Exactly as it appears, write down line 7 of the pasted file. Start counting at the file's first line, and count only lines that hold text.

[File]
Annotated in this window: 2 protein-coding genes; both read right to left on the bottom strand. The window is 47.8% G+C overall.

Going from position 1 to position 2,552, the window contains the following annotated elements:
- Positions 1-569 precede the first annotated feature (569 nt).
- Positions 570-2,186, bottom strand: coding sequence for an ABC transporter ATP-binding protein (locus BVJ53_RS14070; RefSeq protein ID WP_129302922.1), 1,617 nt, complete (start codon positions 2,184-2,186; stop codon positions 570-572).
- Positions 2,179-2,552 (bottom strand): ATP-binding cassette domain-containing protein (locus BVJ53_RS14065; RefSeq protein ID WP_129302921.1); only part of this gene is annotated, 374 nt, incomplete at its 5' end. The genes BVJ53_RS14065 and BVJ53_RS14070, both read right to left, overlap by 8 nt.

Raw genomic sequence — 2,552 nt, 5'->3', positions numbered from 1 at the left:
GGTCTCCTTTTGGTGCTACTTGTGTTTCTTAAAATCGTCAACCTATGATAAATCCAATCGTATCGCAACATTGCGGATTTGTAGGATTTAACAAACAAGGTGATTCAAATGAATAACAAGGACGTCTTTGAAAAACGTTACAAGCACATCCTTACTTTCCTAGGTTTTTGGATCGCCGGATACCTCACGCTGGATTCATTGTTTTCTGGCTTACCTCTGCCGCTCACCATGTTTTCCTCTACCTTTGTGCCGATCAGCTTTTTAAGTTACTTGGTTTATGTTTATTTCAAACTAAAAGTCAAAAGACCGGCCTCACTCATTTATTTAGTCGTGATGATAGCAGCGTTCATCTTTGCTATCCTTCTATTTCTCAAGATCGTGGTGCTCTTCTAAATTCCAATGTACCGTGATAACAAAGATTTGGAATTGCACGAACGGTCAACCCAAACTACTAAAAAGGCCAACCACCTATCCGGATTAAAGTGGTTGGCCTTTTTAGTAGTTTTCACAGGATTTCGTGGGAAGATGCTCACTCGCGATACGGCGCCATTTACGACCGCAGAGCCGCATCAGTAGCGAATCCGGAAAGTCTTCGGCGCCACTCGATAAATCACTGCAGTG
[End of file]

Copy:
GGTCTCCTTTTGGTGCTACTTGTGTTTCTTAAAATCGTCAACCTATGATAAATCCAATCGTATCGCAACATTGCGGATTTGTAGGATTTAACAAACAAGGTGATTCAAATGAATAACAAGGACGTCTTTGAAAAACGTTACAAGCACATCCTTACTTTCCTAGGTTTTTGGATCGCCGGATACCTCACGCTGGATTCATTGTTTTCTGGCTTACCTCTGCCGCTCACCATGTTTTCCTCTACCTTTGTGCCGATCAGCTTTTTAAGTTACTTGGTTTATGTTTATTTCAAACTAAAAGTCAAAAGACCGGCCTCACTCATTTATTTAGTCGTGATGATAGCAGCGTTCATCTTTGCTATCCTTCTATTTCTCAAGATCGTGGTGCTCTTCTAAATTCCAATGTACCGTGATAACAAAGATTTGGAATTGCACGAACGGTCAACCCAAACTACTAAAAAGGCCAACCACCTATCCGGATTAAAGTGGTTGGCCTTTTTAGTAGTTTTCACAGGATTTCGTGGGAAGATGCTCACTCGCGATACGGCGCCATTTACGACCGCAGAGCCGCATCAGTAGCGAATCCGGAAAGTCTTCGGCGCCACTCGATAAATCACTGCAGTG